Public bug reported:

When using manual partitioning, and designating an existing partition
containing files as the "/" partition, the installer issues a warning
that its going to delete "directories containing system files", and
lists (/etc, /lib, /usr, /var) as examples.

However, I had files in /old, and they were deleted too, much to my
dismay. (The only thing that saved me here is that this was a btrfs
filesystem, and I still had the ext2 backup snapshot. Whew!)

Is this intended behavior? Is /old considered a "directory containing
system files"? So perhaps there's a bug here.

Even if /old _is_ properly in the list of directories to be nuked,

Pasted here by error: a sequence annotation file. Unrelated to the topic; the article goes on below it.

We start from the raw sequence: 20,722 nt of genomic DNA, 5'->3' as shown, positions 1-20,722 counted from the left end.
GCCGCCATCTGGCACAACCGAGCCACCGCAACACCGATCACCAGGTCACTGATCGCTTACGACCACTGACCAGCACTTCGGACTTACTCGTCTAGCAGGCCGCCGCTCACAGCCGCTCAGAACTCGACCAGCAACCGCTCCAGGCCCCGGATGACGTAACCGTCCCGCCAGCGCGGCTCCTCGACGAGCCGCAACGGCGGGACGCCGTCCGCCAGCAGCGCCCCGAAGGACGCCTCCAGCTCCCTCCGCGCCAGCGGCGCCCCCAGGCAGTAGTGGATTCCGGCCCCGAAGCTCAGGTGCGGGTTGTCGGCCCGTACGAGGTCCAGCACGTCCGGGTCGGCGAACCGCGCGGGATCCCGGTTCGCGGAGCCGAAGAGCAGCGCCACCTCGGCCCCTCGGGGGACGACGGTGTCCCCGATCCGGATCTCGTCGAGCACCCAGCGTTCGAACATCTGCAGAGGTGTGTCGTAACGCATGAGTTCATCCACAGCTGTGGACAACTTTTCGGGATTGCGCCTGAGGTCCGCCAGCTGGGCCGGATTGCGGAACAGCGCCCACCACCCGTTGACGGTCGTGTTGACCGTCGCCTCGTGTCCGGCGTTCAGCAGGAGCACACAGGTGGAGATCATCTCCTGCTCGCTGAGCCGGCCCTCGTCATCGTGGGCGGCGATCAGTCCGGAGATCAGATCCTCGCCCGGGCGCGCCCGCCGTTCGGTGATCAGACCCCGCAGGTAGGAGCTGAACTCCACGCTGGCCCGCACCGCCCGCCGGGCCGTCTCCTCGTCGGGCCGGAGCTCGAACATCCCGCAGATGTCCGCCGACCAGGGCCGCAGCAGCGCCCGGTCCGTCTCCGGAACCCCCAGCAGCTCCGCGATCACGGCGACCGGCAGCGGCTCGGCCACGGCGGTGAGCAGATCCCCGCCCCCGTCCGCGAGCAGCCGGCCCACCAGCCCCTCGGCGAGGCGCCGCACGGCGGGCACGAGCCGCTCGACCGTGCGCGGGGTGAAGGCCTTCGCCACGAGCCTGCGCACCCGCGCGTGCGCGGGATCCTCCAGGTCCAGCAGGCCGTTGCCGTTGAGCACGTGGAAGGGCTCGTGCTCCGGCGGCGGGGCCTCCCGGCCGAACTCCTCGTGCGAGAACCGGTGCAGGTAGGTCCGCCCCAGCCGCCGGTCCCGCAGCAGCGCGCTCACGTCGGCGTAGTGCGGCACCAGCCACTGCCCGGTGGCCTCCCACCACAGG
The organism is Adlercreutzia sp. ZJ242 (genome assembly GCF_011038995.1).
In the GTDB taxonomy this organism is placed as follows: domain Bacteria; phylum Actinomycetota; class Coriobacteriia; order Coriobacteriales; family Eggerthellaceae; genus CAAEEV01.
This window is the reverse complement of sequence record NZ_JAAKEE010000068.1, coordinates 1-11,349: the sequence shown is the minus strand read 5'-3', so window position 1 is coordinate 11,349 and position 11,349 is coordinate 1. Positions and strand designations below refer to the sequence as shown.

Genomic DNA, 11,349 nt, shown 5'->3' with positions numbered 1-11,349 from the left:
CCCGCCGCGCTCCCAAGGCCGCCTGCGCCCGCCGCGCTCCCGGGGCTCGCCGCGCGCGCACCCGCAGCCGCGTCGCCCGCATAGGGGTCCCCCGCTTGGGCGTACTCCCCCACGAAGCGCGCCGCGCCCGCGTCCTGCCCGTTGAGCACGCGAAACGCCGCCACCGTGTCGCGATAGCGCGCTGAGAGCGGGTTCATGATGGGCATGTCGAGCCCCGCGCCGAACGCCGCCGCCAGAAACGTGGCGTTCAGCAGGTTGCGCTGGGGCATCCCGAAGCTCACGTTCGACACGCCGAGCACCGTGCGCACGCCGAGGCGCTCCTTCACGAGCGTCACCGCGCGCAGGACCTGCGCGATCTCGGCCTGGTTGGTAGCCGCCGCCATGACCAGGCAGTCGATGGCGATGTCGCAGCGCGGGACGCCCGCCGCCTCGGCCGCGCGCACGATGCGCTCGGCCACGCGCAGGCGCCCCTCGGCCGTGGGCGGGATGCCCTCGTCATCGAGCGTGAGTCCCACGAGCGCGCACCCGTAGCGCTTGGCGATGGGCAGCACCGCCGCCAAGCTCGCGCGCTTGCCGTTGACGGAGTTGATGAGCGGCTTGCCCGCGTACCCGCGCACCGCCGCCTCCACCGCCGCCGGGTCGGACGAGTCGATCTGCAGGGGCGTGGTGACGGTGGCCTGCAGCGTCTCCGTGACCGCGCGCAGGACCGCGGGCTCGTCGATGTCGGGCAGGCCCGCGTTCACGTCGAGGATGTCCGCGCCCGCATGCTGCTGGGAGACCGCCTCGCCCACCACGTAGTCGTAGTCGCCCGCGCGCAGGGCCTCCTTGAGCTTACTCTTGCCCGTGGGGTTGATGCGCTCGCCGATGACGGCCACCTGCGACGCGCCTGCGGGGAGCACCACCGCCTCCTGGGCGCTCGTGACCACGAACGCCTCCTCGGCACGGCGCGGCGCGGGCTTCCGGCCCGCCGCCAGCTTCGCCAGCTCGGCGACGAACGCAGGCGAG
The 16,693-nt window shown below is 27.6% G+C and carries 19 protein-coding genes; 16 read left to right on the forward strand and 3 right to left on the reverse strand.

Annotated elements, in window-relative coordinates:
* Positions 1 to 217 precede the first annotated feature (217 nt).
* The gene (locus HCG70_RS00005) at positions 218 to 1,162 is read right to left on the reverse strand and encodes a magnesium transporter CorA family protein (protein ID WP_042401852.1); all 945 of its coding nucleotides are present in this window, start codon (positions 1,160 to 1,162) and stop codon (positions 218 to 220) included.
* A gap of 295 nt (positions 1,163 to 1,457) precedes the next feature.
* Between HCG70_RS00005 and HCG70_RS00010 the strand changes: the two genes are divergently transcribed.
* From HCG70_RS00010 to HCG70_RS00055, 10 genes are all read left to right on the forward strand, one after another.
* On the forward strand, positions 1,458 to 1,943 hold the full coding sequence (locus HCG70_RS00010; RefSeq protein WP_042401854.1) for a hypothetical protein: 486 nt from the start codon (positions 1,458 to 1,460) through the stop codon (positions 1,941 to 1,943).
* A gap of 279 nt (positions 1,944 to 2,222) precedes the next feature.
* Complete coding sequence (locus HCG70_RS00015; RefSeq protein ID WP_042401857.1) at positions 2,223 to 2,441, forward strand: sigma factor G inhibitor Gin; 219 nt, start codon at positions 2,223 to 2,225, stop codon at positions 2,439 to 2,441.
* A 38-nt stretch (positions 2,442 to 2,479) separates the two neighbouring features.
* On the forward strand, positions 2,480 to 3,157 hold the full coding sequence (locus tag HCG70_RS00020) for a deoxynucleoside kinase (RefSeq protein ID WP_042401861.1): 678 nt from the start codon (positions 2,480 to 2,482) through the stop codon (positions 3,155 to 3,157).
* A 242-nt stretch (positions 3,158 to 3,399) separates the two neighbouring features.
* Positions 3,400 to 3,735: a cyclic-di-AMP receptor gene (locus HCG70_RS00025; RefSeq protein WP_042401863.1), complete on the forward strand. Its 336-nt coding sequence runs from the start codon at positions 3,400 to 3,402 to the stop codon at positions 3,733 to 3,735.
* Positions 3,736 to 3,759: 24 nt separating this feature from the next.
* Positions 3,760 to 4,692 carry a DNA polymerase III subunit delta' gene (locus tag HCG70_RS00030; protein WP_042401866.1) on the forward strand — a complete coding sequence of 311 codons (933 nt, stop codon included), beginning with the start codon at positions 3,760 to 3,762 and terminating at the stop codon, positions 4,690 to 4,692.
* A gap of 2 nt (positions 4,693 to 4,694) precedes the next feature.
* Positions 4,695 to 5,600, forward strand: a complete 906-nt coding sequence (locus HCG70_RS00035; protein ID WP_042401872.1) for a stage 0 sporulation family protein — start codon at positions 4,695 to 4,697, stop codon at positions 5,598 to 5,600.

there's a usability problem here. In my opinion, the warning message
here is would be far better to actually scan the
directories existing on the partition, and specifically report *which*
directories it's going to delete. That will give users confidence that
they're not about to get bitten.

You might also include an option to instead _move_ these old system
directories into a safe place (say, underneath /old.backup).

I'm installing Ubuntu 16.04 Server, using whatever version of debian-
installer comes on the CD.

** Affects: debian-installer (Ubuntu)
     Importance: Undecided
         Status: New

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  Installer deletes more files from existing partition than it says it

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